March 10, 2009 03:45 PM


Junior Davis Cup, Junior Fed Cup and World Junior Tennis Teams

Qualify for 2006 World Group Finals

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WHITE PLAINS, N.Y., May 10, 2006 -- The United States won three of the four team titles at the 2006 North/Central America & Caribbean Regional Championships for the Junior Davis Cup (16-and-under) & Junior Fed Cup (16-and-under) by BNP Paribas, and the World Junior Tennis competitions (14-and-under), which took place May 4-8 in Merida, Yucatan, Mexico. The U.S. teams won the Junior Davis Cup and Junior Fed Cup divisions as well as the boys’ World Junior Tennis, while the girls’ World Junior Tennis team finished second to Canada.

Each event featured a four-team round robin competition with the top two teams advancing to the 16-nation World Group Final in each division. The World Junior Tennis Finals will be held August 7-12 in Prostejov, Czech Republic. The Junior Davis Cup and Junior Fed Cup World Finals will be held September 26 – October 1 in Barcelona.

North/Central America & Caribbean Regional Championships
2006 Final Standings

Junior Davis Cup
*1. United States 3-0
Captain: Mark Merklein
*2. Mexico 2-1
3. Canada 1-2
4. Puerto Rico 0-3

World Junior Tennis - Boys
*1. United States 3-0
Captain: David Roditi
*2. Mexico 2-1
3. Canada 1-2
4. Puerto Rico 0-3

Junior Fed Cup
*1. United States 3-0
Captain: Wade McGuire
*2. Mexico 2-1
3. Canada 1-2
4. Trinidad & Tobago 0-3

World Junior Tennis - Girls
*1. Canada 3-0

*2. United States 2-1
Captain: Robin White
3. Mexico 1-2
4. Bahamas 0-3

*The top two teams in each division advance to the 2006 World Group Finals.

The U.S. swept all nine matches in the Junior Davis Cup, culminating with a 3-0 victory over Canada on the third and final day. The U.S. team was led by Jarmere Jenkins (College Park, Ga.), who posted a 5-0 overall record (3-0 in singles). Mateusz Kecki (Sacramento, Calif.) went 3-0 (2-0 in singles) for the U.S., while Austin Krajicek (Brandon, Fla.) went 4-0 (3-0 in doubles).

The U.S. Junior Fed Cup team also went undefeated in nine matches, led by reigning USTA Girls’ 18s Clay Court champion Jamie Hampton (Auburn, Ala.), who went 5-0 overall and didn’t drop a set while yielding only ten games in three matches at No. 1 singles. Chloe Jones (Baldwin City, Kan.) went 3-0 (2-0 in singles) for the U.S. while McCall Jones (Coto de Caza, Ariz.) went 4-0 (3-0 in doubles).

In the World Junior Tennis boys’ event, the United States, which won the world championship in 2002 and 2003, got a scare from Mexico on the first day. Denis Kudla (Fairfax, Va.) opened with a straight sets win at No. 2 singles, but Jordan Cox (Duluth, Ga.) lost to Rodrigo Ferraez at No. 1 singles to level the match. Kudla and Shaun Bernstein (Plainview, N.Y.) won the doubles match to clinch the win for the United States, which swept its matches on the second and third days to finish 8-1.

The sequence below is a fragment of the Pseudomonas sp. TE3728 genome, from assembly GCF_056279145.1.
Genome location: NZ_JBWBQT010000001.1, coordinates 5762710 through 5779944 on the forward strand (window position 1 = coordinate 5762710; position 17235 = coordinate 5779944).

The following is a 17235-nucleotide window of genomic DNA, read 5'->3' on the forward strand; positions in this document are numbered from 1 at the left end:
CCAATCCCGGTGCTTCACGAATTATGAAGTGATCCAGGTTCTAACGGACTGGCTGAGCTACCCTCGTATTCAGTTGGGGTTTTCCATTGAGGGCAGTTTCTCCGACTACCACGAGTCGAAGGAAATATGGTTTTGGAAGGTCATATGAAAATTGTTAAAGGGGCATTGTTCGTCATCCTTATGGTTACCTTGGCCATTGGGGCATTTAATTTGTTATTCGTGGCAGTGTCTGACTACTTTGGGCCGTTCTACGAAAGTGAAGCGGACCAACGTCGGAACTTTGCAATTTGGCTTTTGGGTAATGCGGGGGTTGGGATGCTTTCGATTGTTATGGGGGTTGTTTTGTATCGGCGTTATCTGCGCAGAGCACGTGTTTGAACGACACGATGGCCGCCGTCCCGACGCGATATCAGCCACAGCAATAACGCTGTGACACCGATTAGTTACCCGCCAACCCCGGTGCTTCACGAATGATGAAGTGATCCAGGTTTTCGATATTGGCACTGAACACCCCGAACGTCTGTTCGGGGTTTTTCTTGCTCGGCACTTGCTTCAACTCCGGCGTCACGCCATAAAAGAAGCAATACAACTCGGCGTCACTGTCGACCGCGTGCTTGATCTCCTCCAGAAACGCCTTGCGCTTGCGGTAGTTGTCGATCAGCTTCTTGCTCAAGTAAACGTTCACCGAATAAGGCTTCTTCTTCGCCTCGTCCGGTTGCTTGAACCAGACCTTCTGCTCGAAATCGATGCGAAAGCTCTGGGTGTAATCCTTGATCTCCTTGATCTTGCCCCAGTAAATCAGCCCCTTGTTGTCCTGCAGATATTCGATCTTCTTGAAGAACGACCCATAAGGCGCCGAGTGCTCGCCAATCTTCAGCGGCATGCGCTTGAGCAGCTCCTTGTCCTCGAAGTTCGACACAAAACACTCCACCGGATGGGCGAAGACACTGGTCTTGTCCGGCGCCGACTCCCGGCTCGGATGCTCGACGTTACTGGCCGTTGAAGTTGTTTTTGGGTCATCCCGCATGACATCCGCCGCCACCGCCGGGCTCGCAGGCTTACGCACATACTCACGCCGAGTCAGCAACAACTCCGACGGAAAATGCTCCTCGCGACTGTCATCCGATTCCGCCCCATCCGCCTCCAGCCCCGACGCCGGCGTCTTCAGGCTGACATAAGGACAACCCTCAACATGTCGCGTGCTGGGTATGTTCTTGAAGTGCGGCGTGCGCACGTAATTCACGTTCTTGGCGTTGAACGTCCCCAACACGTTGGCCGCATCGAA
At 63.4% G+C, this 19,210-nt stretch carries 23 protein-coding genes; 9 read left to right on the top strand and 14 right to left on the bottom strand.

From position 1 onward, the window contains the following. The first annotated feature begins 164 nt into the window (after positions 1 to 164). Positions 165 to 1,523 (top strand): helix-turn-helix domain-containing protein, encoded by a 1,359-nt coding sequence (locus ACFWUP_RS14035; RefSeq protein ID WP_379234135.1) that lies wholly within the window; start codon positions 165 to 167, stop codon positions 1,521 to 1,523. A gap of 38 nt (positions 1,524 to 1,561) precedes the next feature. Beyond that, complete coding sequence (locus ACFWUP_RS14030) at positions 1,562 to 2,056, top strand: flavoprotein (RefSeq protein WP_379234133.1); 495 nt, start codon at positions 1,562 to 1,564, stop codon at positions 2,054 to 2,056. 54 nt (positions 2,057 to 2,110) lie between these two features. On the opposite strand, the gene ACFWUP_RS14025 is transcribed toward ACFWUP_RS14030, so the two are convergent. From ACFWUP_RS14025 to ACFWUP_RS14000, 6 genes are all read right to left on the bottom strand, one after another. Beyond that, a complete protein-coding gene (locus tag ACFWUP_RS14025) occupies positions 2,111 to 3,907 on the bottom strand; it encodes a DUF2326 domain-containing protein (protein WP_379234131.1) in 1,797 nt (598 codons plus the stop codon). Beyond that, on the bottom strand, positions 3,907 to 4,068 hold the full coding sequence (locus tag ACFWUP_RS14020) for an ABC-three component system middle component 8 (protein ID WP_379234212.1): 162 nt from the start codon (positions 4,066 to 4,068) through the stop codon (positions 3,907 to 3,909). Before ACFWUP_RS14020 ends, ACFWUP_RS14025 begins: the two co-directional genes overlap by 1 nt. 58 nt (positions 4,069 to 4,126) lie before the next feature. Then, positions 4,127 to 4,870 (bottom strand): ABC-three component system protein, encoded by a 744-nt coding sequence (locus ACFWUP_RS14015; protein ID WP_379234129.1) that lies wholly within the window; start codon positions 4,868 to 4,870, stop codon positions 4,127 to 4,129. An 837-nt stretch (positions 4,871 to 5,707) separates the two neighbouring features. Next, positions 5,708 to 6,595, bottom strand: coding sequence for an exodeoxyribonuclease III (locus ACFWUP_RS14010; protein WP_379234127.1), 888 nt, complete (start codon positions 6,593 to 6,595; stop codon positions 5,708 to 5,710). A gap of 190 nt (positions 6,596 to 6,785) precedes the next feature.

In the World Junior Tennis girls’ event, the U.S. finished second to Canada, which clinched the win with a 2-1 victory over the U.S. on the second day of competition. Christina McHale (Englewood Cliffs, N.J.) lost to Katarena Palaviits at No. 2 singles, followed by Brooke Bolender (Delray Beach, Fla.), who lost to Gabriela Dabrowski at No. 1 singles. McHale and Beatrice Capra (Ellicott City, Md.) came back to win the doubles over Palaviits and Kristina Blajkevitch. The U.S. team swept its two other matches, over Mexico and the Bahamas.

The United States won the 1999 Junior Davis Cup title and reached the final on four other occasions, including a 1986 second place finish by Jim Courier and Michael Chang. The United States has never won the Junior Fed Cup title in the event’s 20-year history, but was runner-up in 1993 to Australia.

The United States became the first nation to win consecutive World Junior Tennis boys’ titles in 2003, led by Donald Young. In the girls’ competition, the United States won the 1992 World Junior Tennis title and was runner-up in 1993.

Former U.S. junior international team members include James Blake, Jennifer Capriati, Courier, Chang, Lindsay Davenport, Taylor Dent, Mardy Fish, Robby Ginepri, Ashley Harkleroad, Lisa Raymond, Andy Roddick and Chanda Rubin.

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The USTA is the national governing body for the sport of tennis in the U.S. and the leader in promoting and developing the growth of tennis at every level -- from local communities to the highest level of the professional game. It owns and operates the US Open, the largest annually attended sporting event in the world, and launched the US Open Series linking 10 summer tournaments to the US Open. In addition, it owns the 94 Pro Circuit events throughout the U.S., and selects the teams for the Davis Cup, Fed Cup, Olympic and Paralympic Games. A not-for-profit organization with 665,000 members, it invests 100% of its proceeds in growing the game. For more information on the USTA, log on to usta.com.

For more information, contact:

Jeff Heckelman, Public Relations Coordinator, Professional Tennis, USTA

(914) 696-7260; heckelman@usta.com